" The inhabitants and English obtain their livelihood and trade entirely from sugar, tobacco, ginger, and cotton which are produced in great quantities. Money is little employed and they trade only with the above mentioned goods; one is as dear to them as the other. Slaves must do all the work. They plant and hoe tobacco, ginger and sugar. Sugar cane grows in the fields almost like reeds and to more than a thumb's thickness in moist places. The cane is first crushed and is then boiled in a kettle. The best of the cane is pressed out and the remainder is given to the pigs as fodder. After the sugar has been pressed out and refined, they let it stand in the sun or in a warm place so that the remaining moisture is removed. What remains is then sugar. I had to sweep the plantation yard the first day; on another day I fed the pigs and thereafter I had to do the kind of work usually performed by the slaves. Our food was very bad and consisted only of roots. One such root called batatas [potato], is cooked in large pots and tastes almost like chestnuts. The other root is called cassava from which a small, but fruitless, tree grows. The cassava root is quite large. Before eating it must first be grated and the juice must be fully pressed out. Then it is pressed as flat as a cake, laid on top of glowing-coals, and is covered with coals so that it dries fully. The extracted water is pure poison. Cassava is the slaves' food. 12 They do not receive meat and there is none to be had except for limited quantities of pork which only the gentry can afford.
The gentry make a drink from the potato root. They put the root in a sack, soak it in water and mash it together. This is then poured into a stone crock where it ferments as other drinks do. Then they add sugar and lemon juice. This makes a pleasing and fine drink. Although wine and beer are imported from other countries, they are very expensive. The slaves, however, drink only common water with sugar and lemon juice. So much for their food and drink. "
The settlers modified the Amerindian process by adding cane sugar and lemon juice. The Amerindians add this sugar, to mask the acidity that occurs in potato beer after 2 or 3 days of fermentation. What changes with the Europeans are the proportions of sugar and the systematic nature of its addition before fermentation. The European taste favours more alcoholic drinks. The lemon juice gives the beer the acidity of cider that the English appreciate, unlike the Amerindians.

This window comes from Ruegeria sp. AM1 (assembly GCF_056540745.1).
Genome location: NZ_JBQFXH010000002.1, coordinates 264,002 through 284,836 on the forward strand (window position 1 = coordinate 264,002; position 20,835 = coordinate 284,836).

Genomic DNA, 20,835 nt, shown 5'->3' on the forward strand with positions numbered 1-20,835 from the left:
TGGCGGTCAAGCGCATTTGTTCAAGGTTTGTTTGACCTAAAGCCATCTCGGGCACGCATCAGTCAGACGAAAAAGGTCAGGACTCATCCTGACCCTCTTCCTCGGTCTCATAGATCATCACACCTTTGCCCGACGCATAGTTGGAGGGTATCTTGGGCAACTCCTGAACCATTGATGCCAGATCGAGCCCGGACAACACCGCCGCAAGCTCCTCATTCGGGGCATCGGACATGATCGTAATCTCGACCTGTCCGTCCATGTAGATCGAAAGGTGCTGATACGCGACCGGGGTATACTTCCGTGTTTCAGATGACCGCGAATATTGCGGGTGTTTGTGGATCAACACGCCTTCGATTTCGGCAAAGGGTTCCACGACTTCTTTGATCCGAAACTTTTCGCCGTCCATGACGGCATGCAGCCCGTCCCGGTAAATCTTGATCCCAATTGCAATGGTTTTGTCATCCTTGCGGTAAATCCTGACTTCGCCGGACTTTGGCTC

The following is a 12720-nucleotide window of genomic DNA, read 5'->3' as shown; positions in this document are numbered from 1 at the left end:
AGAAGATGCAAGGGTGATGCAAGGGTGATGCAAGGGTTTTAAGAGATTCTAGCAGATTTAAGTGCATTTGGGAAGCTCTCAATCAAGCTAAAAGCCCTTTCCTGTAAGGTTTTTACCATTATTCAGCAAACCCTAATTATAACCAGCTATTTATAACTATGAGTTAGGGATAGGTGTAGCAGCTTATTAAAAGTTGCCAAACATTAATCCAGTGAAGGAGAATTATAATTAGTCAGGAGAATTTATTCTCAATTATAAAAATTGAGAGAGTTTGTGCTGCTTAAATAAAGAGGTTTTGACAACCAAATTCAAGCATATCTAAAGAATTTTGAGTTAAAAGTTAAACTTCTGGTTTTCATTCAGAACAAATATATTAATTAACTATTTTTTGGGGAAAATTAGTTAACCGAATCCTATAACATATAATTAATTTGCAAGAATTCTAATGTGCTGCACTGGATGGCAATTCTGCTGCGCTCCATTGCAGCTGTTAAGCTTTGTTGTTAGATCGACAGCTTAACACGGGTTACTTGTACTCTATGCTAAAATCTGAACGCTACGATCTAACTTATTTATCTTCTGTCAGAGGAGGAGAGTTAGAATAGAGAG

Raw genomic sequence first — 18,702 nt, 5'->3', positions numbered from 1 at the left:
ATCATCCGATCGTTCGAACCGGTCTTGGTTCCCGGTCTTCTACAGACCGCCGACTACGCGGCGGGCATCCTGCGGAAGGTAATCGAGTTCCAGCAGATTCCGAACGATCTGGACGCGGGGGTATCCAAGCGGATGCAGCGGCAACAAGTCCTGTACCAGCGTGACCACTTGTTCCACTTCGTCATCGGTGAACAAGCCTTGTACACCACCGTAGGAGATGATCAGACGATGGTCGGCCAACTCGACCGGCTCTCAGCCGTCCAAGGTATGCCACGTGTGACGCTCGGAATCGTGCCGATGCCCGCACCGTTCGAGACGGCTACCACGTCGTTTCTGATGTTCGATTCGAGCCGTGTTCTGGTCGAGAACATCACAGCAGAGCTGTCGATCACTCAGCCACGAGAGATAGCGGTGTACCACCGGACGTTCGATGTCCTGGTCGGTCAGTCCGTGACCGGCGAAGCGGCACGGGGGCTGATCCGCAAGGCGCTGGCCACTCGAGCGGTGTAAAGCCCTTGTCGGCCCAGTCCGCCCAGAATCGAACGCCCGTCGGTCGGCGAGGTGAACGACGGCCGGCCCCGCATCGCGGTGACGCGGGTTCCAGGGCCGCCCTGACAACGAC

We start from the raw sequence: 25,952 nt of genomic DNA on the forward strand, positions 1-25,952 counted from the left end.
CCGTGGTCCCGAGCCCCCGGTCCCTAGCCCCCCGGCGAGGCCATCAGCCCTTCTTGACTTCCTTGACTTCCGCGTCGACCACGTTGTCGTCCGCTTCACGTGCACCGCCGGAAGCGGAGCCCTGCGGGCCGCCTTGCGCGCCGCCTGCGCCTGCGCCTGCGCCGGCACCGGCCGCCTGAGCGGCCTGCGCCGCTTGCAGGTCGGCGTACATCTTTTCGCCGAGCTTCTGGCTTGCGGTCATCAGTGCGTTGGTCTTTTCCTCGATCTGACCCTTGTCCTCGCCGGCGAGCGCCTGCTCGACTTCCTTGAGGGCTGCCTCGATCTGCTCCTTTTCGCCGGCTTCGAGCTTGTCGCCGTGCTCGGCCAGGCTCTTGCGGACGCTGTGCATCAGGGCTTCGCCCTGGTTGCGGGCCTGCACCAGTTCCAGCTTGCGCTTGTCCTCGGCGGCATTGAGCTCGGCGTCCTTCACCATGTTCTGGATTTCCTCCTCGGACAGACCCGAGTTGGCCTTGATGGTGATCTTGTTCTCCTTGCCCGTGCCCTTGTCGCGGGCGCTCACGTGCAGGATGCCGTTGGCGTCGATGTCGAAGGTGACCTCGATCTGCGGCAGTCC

It should be noted that all the techniques and tools used by Amerindian women are now in the hands of black slaves (scraper, sieve, cassava press, cassava cooking sole), men or women depending on the nature of the work.
D’après LABAT, Jean-Baptiste (1663-1738). Nouveau voyage aux isles de l'Amérique, contenant l'histoire naturelle de ces pays ...T. 1 – Publié à La Haya 1724 planche p. 127. gallica.bnf.fr
 Uchteritz Heinrich von 1652, A German Indentured Servant in Barbados in 1652: The account of Heinrich von Uchteritz. Edited and translated by Alexander Gunkel and Jerome S. Handler, Journal of the Barbados Museum and Historical Society, May 1970. " In the beginning of 1652, after we had been held prisoners in London for a quarter of a year, 1300 of us were sent on ships to the West Indian island of Barbados, which the English possessed. As far as I know no one returned except myself. This island lies in front of many other small islands. Its circumference is sixteen miles. Each of us was sold for eight hundred pounds of sugar. A count [graf] named Weitecker bought me along with nineteen others. This count was a Christian, born in England, who had one hundred Christians, one hundred Negroes, and one hundred Indians [wilde] as slaves." A GERMAN INDENPURED SERVANT IN BARBADOS in 1652.pdf